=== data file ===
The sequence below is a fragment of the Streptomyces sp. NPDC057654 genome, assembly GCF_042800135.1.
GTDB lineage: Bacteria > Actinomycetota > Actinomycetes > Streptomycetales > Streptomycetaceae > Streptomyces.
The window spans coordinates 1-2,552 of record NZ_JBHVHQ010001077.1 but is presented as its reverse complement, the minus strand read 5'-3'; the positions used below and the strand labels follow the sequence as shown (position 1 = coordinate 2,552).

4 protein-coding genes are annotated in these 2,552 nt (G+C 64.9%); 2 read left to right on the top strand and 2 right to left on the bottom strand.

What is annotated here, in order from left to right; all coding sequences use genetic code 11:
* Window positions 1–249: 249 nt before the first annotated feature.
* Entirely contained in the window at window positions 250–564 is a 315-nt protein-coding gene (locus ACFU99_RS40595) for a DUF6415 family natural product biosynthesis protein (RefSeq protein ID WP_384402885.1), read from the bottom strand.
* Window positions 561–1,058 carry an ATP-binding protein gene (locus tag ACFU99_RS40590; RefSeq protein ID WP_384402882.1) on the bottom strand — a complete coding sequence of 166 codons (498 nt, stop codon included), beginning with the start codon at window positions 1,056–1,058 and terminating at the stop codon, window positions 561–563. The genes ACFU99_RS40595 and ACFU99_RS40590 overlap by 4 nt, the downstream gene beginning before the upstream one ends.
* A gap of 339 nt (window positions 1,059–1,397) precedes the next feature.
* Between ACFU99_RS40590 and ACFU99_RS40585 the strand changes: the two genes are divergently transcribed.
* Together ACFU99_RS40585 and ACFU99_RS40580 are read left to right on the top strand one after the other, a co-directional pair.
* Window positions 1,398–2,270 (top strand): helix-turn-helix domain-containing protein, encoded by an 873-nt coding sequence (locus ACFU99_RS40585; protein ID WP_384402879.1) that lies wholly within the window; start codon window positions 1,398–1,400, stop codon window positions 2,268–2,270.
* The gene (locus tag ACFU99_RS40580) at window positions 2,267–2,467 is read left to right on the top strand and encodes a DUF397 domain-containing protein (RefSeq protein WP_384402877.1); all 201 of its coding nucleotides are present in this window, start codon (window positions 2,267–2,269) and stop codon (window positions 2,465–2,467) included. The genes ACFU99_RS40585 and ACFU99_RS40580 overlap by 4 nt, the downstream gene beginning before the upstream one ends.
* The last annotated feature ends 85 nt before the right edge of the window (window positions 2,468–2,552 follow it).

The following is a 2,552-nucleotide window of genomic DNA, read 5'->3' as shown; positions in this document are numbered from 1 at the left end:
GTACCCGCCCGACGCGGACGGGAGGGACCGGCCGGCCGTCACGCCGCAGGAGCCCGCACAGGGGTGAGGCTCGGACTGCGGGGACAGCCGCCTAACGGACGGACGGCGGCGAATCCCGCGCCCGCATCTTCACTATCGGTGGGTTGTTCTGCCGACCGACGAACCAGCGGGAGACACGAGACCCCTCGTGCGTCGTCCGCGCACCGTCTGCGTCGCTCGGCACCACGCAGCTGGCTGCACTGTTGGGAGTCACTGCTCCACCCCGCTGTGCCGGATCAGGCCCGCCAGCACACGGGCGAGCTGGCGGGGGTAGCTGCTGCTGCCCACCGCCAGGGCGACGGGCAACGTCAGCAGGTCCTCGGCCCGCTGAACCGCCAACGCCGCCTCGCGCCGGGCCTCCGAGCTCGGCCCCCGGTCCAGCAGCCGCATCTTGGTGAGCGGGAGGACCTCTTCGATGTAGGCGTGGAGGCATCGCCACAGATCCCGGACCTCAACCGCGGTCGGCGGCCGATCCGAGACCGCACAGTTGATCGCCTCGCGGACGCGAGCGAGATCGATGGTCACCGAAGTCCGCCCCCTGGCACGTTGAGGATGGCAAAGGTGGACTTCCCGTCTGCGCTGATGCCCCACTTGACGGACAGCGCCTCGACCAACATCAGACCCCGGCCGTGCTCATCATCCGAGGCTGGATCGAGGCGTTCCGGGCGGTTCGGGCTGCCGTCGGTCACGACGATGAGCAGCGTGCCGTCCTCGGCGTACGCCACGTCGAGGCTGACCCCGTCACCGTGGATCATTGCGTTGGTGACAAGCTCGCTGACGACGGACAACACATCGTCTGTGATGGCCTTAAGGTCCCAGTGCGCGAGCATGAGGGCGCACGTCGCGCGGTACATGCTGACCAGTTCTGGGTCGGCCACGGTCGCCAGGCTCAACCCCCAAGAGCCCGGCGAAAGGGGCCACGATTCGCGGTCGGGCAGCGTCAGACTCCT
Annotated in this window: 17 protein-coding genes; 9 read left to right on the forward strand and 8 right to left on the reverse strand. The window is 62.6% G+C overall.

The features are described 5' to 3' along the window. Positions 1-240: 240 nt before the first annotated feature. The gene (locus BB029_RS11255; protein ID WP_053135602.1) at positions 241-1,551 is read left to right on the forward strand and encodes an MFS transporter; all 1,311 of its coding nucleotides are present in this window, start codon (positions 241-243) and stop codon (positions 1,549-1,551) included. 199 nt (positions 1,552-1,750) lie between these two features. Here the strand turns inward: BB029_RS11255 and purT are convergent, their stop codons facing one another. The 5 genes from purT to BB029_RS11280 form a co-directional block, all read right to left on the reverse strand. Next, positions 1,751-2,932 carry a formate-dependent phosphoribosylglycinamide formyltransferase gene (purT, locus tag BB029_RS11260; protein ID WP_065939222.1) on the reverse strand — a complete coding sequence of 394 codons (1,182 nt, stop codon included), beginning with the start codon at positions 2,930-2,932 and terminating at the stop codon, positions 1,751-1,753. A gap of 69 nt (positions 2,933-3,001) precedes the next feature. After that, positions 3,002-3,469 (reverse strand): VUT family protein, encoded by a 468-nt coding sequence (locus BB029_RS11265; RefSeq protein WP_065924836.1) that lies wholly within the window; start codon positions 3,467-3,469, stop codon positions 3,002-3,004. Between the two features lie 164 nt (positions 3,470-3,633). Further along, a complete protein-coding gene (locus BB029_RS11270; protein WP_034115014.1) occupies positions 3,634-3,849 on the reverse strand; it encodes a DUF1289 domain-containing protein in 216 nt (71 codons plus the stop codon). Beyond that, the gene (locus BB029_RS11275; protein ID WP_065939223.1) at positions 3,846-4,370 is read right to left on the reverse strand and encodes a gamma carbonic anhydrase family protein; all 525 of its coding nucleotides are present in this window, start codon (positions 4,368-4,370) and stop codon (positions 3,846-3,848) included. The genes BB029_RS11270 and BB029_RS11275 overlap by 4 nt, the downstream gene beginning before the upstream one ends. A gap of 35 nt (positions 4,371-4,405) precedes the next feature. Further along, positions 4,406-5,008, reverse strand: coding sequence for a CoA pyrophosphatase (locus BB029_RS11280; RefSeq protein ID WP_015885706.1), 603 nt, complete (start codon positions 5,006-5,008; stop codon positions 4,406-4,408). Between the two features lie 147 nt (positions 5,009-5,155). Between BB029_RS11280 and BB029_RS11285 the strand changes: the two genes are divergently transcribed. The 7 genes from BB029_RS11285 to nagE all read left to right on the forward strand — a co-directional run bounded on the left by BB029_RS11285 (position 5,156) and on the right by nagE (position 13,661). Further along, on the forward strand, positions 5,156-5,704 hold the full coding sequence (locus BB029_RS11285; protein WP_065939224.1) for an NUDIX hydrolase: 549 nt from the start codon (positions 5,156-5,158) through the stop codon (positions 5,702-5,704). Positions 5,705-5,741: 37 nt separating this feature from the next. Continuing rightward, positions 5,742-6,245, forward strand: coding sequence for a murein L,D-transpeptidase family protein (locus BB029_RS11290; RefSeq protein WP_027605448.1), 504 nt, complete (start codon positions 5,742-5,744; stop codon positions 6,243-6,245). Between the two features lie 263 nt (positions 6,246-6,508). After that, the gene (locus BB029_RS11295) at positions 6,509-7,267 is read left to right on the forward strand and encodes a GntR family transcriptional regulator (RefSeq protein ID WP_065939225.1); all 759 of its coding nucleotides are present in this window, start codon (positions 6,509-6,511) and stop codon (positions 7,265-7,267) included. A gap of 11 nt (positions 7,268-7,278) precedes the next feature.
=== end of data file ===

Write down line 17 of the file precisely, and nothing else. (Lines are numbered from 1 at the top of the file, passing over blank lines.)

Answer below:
Annotated in this window: 17 protein-coding genes; 9 read left to right on the forward strand and 8 right to left on the reverse strand. The window is 62.6% G+C overall.